alexa Organizing Pneumonia as the First Clinical Manifestation of Early Stage Rheumatoid Arthritis Determined by Hand Joints Synovitis Using Magnetic Resonance Imaging | Open Access Journals
ISSN: 2327-5146
General Medicine: Open Access
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Organizing Pneumonia as the First Clinical Manifestation of Early Stage Rheumatoid Arthritis Determined by Hand Joints Synovitis Using Magnetic Resonance Imaging

Hiroaki Ishikawa1, Yuichi Machishima1, Hiroaki Tachi1, Seiji Mogi1, Ai Hosaka2, Takashi Mamiya2, Taichi Hayashi2, Hideo Terashima3
and Shinji Teramoto2*
1 Department of Internal Medicine, Hitachi, Ltd. Hitachinaka General Hospital, Japan
2 Department of Internal Medicine, Hitachinaka Medical Education and Research Center, The University of Tsukuba, Japan
3 Department of Surgery, Hitachinaka Medical Education and Research Center, The University of Tsukuba, Japan
Corresponding Author : Shinji Teramoto
Hitachinaka Education and Research Center
The University of Tsukuba, Ishikawa-cho 20-1
Hitachinakashi, 312-0057 Ibaraki Japan
Tel: 81-29-354-5926
Fax: 81-29-354-5111
E-mail: [email protected]
Received January 07, 2014; Accepted March 25, 2014; Published April 30, 2014
Citation: Ishikawa H, Machishima Y, Tachi H, Mogi S, Hosaka A, et al. (2014) Organizing Pneumonia as the First Clinical Manifestation of Early Stage Rheumatoid Arthritis Determined by Hand Joints Synovitis Using Magnetic Resonance Imaging. Gen Med (Los Angel) 2:138. doi: 10.4172/2327-5146.1000138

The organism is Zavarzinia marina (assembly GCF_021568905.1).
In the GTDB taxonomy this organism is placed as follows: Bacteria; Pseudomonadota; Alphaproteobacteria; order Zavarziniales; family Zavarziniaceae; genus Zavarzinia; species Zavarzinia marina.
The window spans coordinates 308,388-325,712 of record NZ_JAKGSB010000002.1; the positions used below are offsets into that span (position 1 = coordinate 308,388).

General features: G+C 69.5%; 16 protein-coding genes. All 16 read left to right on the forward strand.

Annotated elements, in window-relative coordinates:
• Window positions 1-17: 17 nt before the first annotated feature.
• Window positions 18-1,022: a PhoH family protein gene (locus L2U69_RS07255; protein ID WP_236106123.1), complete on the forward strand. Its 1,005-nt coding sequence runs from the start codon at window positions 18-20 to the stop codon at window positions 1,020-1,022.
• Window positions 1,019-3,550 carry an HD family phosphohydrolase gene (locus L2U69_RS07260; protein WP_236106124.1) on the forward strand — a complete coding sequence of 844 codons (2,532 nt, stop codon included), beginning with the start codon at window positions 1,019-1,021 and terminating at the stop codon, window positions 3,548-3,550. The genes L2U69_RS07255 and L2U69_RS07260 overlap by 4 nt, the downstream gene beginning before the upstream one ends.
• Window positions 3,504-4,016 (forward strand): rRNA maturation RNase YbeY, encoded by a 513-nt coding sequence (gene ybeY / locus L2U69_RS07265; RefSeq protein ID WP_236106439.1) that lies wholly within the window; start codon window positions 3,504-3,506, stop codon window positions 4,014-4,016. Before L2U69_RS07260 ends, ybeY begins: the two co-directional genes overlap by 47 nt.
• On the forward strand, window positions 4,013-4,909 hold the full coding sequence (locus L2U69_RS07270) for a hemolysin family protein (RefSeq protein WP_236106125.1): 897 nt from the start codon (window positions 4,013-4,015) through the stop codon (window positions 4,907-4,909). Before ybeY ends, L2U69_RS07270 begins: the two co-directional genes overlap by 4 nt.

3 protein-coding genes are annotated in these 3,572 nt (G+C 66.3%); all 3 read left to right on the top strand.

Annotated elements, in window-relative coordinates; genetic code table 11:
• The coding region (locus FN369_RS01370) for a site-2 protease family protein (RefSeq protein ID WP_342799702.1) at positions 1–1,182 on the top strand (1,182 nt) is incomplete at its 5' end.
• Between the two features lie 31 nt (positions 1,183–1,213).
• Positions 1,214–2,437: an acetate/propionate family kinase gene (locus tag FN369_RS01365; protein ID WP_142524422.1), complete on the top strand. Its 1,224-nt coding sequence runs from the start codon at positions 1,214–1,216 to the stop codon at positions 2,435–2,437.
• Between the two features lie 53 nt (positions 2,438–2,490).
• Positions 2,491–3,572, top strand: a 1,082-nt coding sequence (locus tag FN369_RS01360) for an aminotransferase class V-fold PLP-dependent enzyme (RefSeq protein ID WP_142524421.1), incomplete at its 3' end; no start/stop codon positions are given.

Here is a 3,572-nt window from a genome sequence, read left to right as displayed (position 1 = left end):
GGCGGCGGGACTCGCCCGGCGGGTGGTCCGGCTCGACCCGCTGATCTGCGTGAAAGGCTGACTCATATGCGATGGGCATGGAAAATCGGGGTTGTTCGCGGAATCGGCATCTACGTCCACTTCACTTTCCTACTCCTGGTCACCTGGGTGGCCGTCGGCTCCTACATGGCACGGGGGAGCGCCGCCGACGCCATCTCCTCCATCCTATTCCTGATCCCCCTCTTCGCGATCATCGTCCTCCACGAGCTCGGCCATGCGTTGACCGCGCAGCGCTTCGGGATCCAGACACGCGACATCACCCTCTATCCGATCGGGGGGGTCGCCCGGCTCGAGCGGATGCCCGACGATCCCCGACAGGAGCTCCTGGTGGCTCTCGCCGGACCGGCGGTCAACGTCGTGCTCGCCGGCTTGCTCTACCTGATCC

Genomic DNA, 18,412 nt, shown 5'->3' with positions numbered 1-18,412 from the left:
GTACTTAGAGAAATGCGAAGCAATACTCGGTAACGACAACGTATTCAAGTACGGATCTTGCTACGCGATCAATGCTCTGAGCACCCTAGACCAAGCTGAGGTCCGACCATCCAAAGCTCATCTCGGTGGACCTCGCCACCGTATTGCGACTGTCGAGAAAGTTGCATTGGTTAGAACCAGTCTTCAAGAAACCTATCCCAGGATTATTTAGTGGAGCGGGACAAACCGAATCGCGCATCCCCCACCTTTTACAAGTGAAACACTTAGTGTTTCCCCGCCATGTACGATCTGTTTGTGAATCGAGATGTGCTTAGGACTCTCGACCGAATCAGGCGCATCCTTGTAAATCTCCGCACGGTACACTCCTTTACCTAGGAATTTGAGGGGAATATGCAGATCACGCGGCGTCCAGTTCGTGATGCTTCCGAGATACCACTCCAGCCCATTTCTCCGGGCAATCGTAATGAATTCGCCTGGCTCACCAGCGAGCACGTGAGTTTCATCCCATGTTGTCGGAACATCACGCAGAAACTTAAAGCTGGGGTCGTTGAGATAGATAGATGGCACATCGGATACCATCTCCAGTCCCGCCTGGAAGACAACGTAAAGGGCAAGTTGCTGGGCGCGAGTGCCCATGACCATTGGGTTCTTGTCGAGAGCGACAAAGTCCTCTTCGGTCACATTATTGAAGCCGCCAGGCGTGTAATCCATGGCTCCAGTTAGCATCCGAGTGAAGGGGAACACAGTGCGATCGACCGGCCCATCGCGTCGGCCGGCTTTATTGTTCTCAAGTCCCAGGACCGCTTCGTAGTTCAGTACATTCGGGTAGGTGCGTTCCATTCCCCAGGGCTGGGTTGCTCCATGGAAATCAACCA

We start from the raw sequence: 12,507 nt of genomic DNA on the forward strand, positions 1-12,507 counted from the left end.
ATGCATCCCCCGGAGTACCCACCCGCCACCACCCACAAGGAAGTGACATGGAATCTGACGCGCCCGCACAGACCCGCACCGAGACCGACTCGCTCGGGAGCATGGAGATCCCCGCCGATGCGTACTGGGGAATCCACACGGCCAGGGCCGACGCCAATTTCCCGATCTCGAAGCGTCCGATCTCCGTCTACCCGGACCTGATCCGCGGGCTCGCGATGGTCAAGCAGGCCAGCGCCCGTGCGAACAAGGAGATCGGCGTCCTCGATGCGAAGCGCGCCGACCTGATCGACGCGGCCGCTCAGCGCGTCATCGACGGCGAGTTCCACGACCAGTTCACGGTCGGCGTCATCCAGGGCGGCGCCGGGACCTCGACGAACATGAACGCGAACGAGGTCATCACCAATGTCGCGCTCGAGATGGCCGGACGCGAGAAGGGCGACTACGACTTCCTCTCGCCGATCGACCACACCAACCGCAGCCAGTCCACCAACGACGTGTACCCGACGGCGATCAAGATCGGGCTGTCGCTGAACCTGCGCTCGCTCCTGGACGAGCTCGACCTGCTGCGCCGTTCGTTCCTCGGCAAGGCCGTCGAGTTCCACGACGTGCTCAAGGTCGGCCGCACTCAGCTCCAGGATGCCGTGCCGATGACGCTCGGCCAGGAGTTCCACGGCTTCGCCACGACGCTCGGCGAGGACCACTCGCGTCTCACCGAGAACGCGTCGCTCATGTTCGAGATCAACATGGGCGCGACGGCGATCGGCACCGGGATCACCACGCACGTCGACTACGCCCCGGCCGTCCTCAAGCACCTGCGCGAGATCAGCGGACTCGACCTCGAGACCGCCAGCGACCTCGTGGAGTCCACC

Copyright: © 2014 Ishikawa H, et al. This is an open-access article distributed under the terms of the Creative Commons Attribution License, which permits unrestricted use, distribution, and reproduction in any medium, provided the original author and source are credited.
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Abstract

We report the case of a 50-year-old man who presented with organizing pneumonia (OP) as the first manifestation of rheumatoid arthritis (RA). He experienced repeated episodes of pneumonia, which did not respond to several antibiotics. The lymphocyte dominant cell increase in the bronchoalveolar lavage fluid on chest computerized tomography suggested OP. Although he did not present with articular symptoms, magnetic resonance imaging (MRI) revealed synovitis of the hand joints without joint erosion, suggesting that this was a case of early stage RA. The MRI may be a useful diagnostic tool in asymptomatic patients with early stage RA.

Keywords
Organizing pneumonia; Rheumatoid arthritis; Joints synovitis; Magnetic resonance imaging
Introduction